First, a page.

Mating asymmetry resulting from sexual conflict in the brachypterous grasshopper Podisma sapporensis
AbstractWe explored why interpopulation crosses often yield mating asymmetry in the grasshopper Podisma sapporensis. Previous studies show that when local populations are crossed, mating frequency differs significantly between the 2 types of heterotypic mating. Mating asymmetry has been explained by 3 hypotheses: female choice, sexual conflict, or the consequences of bottlenecking events (Kaneshiro's hypothesis). The present study assessed which hypothesis best explained the observed mating patterns. Each test population was crossed with populations used in the previous studies. Of the 10 combinations of interpopulation crossing, 6 exhibited significant asymmetry in the frequency of heterotypic mating, 2 had marginal P values, and 2 exhibited symmetry. The mating frequency of one sex of a test population was mainly determined by the mating propensities of 2 crossed populations, but no interactions were detected between the populations. Conspicuous mating asymmetry arose when the 2 populations had greatly different mating propensities (i.e., the combination of vigorous males in 1 population and receptive females in the other population). In contrast, when 2 populations with similar female receptivity were crossed, the mating tended to be assortative. The results of crossing of ancestral and derived chromosomal races do not support Kaneshiro's hypothesis. Furthermore, the finding that mating propensities for both sexes vary greatly among populations does not agree with the female choice hypothesis. In conclusion, our results are consistent with the sexual conflict hypothesis, which postulates that mating vigor/receptivity varies geographically due to antagonistic coevolution between the sexes. Copyright 2011, Oxford University Press.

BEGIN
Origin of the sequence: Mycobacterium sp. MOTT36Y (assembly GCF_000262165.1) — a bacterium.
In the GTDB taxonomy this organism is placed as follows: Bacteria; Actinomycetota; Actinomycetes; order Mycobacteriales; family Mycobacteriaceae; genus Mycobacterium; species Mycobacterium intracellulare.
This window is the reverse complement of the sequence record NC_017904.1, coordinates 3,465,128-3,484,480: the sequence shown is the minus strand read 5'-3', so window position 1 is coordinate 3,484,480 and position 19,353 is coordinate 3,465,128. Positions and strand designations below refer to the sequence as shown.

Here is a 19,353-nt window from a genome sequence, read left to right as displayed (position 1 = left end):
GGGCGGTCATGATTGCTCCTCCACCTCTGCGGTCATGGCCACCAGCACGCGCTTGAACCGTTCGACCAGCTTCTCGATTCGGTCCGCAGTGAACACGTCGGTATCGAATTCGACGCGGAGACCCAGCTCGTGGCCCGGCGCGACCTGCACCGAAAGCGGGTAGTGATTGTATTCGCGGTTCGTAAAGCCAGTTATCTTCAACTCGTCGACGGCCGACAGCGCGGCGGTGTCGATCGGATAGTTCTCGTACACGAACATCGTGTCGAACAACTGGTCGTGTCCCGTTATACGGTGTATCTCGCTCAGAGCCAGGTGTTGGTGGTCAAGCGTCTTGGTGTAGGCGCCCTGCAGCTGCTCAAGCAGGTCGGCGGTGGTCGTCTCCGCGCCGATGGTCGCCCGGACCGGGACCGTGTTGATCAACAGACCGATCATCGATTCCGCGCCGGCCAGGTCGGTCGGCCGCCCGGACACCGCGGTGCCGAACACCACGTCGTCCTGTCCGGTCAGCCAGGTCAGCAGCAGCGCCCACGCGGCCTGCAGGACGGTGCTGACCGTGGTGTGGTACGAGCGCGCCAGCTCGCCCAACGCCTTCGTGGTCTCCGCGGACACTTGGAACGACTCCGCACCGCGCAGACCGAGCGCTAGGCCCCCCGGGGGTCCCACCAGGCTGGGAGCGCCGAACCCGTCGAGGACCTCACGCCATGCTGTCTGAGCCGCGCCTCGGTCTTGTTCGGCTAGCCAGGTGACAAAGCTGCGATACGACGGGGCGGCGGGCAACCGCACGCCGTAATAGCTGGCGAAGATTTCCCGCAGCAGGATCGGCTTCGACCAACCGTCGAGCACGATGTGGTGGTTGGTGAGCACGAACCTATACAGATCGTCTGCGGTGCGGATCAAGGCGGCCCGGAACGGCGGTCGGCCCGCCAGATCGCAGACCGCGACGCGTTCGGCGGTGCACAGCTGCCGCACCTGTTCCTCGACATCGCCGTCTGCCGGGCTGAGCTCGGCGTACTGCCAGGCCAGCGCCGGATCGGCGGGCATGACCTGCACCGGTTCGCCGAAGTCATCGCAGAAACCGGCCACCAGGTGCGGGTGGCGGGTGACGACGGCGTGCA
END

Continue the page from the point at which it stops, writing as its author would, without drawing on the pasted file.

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Bibliographic InfoArticle provided by International Society for Behavioral Ecology in its journal Behavioral Ecology.
Volume (Year): 22 (2011)
Issue (Month): 4 ()
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